“Oh.” Charles Everett Cox was staring at him with confusion, but nothing really besides that. Probably he was still thinking about John having just gotten out of prison.

“You know the sick part, too?”

“I don’t–”

“I heard her,” John said. This was the first time he had told anyone this, and he felt confident he would never tell anyone again. “Allie. That day she left, five or six in the morning. I woke up ’cause I guess I heard her walking down the hall, and I was half asleep but the door was cracked and I saw her pass by our room. Her hair, you know. Brown.” The coin purse in his pocket. “Just for a second,” he said, “and then I heard the front door close.”

The cop had stopped leaning on John’s truck and was standing back a little now, one hand on the rearview mirror to keep his balance. “What about your wife?” he asked.

John didn’t think about Debra anymore, not nearly as much as he thought about Allie. Her things were all gone from the house. “She didn’t hear,” he said. “Didn’t wake up or anything. I never told her.”

“Is she still–”

“No, she left. Debra left a year ago.” He took his hands out of his pockets at last and brought them up to the steering wheel, drumming his fingers against it. “She was so young, Allie,” he said. “You’re young, too. You’ve got the same hope she had and everything. I can see it.”

The cop looked as if he wasn’t sure how to respond. His lips twitched a little toward a frown.

“You’re new, right? I bet you became a cop to make the world a better place or something. Right?”

Poor Charles Everett Cox blinked largely behind his glasses. It was true.

John didn’t blame him. Even the officers back at the penitentiary, he didn’t blame them either. You had to fit in somewhere, and anyone knew it was better to be standing outside of the box than in it.

“Good luck to you, Mr. Cox,” he said. “I admire that. Really and truly.”

Charles Everett Cox nodded, slowly at first, then quickly. He seemed to be waking up a little. “You see to those plates, all right, mister?”

“All right.”

John watched the cop walk back over toward the flashing lights in the darkness, until the red and blue had swallowed him whole. Then he pulled back onto the road.

A regular snake charmer, Debra would have said, a little proudly, a little hatefully. He would have agreed.

 

Coming back from prison, he had pretty much known already what the house would look like when he arrived. No part of him had been holding out hope that Debra had been paying gardeners and exterminators to keep coming out this whole time, no part expecting Ed Farrow to have gone by and cleaned it up a little as a sort of welcome-home present. Debra had taken away all of her own things and Allie’s things, too, everything that had been left. All of Debra’s old books, many handed down to her from her own father’s collection and many more given to her by John over the years, the porcelain dish set from their wedding and the silverware, Allie’s old swimsuits and trophies – Allie had been a terrific swimmer, as a kid. Some of the windows in the house had been left open, accidentally or otherwise, leaving the floors to gather dirt and dead leaves and the walls to be eaten by wind and rain. There were corners and rooms where John could tell people had been squatting – some of them had even left blankets and food and things lying around, doubting, probably, that anybody still owned the house at all. Windows fogging with grime, shingles blistering. Crickets and roaches in the floorboards. In the woods outside of Raleigh, John had built the house in the year leading up to Allie’s birth with his own two hands, and now it looked deceased.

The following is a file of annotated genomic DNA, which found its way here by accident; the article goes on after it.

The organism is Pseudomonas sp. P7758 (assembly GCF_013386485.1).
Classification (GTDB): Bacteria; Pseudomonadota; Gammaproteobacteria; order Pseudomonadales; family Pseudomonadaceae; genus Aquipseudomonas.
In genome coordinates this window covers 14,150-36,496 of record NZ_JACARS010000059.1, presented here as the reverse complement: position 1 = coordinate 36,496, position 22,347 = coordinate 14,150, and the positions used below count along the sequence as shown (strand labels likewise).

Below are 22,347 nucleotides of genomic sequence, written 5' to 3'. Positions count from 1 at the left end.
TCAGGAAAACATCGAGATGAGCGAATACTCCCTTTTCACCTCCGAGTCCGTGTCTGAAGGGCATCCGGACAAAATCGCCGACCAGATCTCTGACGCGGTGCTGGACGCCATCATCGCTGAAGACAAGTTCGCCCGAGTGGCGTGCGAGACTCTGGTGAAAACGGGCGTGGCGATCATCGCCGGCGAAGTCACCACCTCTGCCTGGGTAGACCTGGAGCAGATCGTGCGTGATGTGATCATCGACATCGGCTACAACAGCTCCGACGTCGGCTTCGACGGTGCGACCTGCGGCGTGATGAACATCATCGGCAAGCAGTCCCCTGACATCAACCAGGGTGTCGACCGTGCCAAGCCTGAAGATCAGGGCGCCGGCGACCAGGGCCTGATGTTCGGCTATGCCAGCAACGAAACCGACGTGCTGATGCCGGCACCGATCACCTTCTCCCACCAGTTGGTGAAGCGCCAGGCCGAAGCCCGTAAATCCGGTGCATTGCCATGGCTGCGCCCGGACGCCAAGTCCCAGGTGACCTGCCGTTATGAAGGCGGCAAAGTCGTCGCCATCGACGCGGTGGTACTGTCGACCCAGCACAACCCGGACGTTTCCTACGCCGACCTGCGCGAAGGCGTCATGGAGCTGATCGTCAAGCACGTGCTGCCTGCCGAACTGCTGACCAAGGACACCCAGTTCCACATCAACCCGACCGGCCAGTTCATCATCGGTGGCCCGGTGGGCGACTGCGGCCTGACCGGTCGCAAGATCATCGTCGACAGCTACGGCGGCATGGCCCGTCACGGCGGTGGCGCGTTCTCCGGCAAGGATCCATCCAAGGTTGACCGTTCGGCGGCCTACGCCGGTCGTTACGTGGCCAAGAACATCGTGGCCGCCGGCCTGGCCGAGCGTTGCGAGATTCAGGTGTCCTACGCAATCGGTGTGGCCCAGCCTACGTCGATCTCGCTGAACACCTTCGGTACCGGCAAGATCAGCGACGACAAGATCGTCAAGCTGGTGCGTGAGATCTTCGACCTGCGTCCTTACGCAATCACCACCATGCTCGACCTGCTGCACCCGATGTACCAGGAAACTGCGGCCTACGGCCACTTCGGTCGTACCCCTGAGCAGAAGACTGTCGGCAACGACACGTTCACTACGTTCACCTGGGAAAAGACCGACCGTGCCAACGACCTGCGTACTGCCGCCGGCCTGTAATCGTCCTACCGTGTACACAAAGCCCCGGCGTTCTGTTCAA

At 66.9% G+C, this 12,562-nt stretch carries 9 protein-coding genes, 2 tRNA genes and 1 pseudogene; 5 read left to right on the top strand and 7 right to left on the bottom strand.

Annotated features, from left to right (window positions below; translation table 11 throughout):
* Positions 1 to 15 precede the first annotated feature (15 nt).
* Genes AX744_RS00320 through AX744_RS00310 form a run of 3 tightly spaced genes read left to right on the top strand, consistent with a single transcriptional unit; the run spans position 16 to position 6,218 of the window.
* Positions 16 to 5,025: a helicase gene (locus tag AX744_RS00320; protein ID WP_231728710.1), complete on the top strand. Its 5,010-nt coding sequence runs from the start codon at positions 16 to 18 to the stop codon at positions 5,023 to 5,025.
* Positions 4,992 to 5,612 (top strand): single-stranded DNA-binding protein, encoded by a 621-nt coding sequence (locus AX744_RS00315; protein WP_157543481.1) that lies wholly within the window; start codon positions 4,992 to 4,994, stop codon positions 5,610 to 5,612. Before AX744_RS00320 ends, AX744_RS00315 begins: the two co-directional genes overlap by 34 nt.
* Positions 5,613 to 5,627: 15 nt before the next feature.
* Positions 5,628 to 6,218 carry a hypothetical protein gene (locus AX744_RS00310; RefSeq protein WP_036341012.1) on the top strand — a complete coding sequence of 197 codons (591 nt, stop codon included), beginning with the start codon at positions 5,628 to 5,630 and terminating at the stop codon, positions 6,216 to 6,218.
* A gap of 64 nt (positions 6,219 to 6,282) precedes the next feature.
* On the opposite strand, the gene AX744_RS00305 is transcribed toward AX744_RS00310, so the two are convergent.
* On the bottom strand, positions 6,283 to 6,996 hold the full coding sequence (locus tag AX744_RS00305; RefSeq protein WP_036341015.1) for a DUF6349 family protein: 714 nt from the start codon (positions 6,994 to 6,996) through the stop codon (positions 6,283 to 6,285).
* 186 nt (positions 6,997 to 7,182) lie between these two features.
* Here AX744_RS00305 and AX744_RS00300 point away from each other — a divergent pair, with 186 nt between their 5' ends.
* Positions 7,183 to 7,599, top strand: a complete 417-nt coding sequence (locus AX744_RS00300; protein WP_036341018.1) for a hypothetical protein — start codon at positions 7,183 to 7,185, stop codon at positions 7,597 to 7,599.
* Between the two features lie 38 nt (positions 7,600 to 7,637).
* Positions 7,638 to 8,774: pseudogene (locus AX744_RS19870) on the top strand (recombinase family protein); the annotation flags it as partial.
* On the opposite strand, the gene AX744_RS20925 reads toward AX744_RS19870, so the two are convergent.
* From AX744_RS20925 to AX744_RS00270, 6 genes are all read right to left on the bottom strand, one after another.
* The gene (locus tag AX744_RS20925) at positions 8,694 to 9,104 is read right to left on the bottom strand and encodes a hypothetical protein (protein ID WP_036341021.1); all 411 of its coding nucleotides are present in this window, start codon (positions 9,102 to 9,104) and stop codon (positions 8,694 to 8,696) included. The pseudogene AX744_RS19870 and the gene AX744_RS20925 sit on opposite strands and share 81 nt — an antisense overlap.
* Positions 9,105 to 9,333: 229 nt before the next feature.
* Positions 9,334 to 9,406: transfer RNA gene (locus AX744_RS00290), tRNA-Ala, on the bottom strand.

That was why he’d gone to the lumberyard, the day before, and the hardware store. Because he’d decided: he was going to take a few trips, use all that was left of his money. He’d get hammers and nails and four by fours, screws and bolts and screwdrivers. Drills and chainsaws and regular saws and rulers. Even if it took him all week, he’d buy everything he needed. He hadn’t worked construction in years, but he would ease back into it, he’d reacquaint his hands with the work they were meant to do.

 

When he got to his property now, he rolled up the long gravel drive and parked in front of the house, out of sight of the road. Lonny was crouching by the front door, running his hands again and again and again through his matted ginger hair.